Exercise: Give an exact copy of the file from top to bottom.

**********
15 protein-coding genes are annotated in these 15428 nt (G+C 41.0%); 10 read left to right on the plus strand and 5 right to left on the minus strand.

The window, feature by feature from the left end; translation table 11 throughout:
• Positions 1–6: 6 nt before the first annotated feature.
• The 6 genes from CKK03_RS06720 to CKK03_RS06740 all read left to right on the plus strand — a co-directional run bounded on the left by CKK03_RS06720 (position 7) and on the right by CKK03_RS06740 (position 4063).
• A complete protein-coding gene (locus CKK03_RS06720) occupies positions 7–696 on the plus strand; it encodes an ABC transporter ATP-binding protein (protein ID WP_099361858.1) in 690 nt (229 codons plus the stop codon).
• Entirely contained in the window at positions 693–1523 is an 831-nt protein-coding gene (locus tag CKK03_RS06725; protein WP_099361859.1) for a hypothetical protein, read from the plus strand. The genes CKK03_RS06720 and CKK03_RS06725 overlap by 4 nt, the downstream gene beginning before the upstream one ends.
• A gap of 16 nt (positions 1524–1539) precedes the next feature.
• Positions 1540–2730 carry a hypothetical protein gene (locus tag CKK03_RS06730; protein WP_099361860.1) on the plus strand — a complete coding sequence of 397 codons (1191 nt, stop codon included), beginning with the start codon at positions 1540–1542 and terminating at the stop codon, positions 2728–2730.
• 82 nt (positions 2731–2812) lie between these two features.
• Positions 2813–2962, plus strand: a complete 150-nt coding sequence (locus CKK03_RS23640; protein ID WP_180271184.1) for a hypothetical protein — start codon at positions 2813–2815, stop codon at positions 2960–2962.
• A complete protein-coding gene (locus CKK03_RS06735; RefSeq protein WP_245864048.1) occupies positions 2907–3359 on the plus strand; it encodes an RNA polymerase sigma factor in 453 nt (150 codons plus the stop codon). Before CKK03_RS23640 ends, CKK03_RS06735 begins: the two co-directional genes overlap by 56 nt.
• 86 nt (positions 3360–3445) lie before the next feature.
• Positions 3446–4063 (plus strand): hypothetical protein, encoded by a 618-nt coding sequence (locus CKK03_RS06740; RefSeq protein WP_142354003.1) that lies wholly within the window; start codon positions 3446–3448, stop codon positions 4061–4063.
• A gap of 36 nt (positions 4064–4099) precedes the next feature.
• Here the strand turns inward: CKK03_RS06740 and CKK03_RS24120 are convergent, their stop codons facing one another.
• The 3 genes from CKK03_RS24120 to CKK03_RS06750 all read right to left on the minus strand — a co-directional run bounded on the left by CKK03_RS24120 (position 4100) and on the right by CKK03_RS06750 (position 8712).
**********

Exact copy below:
15 protein-coding genes are annotated in these 15428 nt (G+C 41.0%); 10 read left to right on the plus strand and 5 right to left on the minus strand.

The window, feature by feature from the left end; translation table 11 throughout:
• Positions 1–6: 6 nt before the first annotated feature.
• The 6 genes from CKK03_RS06720 to CKK03_RS06740 all read left to right on the plus strand — a co-directional run bounded on the left by CKK03_RS06720 (position 7) and on the right by CKK03_RS06740 (position 4063).
• A complete protein-coding gene (locus CKK03_RS06720) occupies positions 7–696 on the plus strand; it encodes an ABC transporter ATP-binding protein (protein ID WP_099361858.1) in 690 nt (229 codons plus the stop codon).
• Entirely contained in the window at positions 693–1523 is an 831-nt protein-coding gene (locus tag CKK03_RS06725; protein WP_099361859.1) for a hypothetical protein, read from the plus strand. The genes CKK03_RS06720 and CKK03_RS06725 overlap by 4 nt, the downstream gene beginning before the upstream one ends.
• A gap of 16 nt (positions 1524–1539) precedes the next feature.
• Positions 1540–2730 carry a hypothetical protein gene (locus tag CKK03_RS06730; protein WP_099361860.1) on the plus strand — a complete coding sequence of 397 codons (1191 nt, stop codon included), beginning with the start codon at positions 1540–1542 and terminating at the stop codon, positions 2728–2730.
• 82 nt (positions 2731–2812) lie between these two features.
• Positions 2813–2962, plus strand: a complete 150-nt coding sequence (locus CKK03_RS23640; protein ID WP_180271184.1) for a hypothetical protein — start codon at positions 2813–2815, stop codon at positions 2960–2962.
• A complete protein-coding gene (locus CKK03_RS06735; RefSeq protein WP_245864048.1) occupies positions 2907–3359 on the plus strand; it encodes an RNA polymerase sigma factor in 453 nt (150 codons plus the stop codon). Before CKK03_RS23640 ends, CKK03_RS06735 begins: the two co-directional genes overlap by 56 nt.
• 86 nt (positions 3360–3445) lie before the next feature.
• Positions 3446–4063 (plus strand): hypothetical protein, encoded by a 618-nt coding sequence (locus CKK03_RS06740; RefSeq protein WP_142354003.1) that lies wholly within the window; start codon positions 3446–3448, stop codon positions 4061–4063.
• A gap of 36 nt (positions 4064–4099) precedes the next feature.
• Here the strand turns inward: CKK03_RS06740 and CKK03_RS24120 are convergent, their stop codons facing one another.
• The 3 genes from CKK03_RS24120 to CKK03_RS06750 all read right to left on the minus strand — a co-directional run bounded on the left by CKK03_RS24120 (position 4100) and on the right by CKK03_RS06750 (position 8712).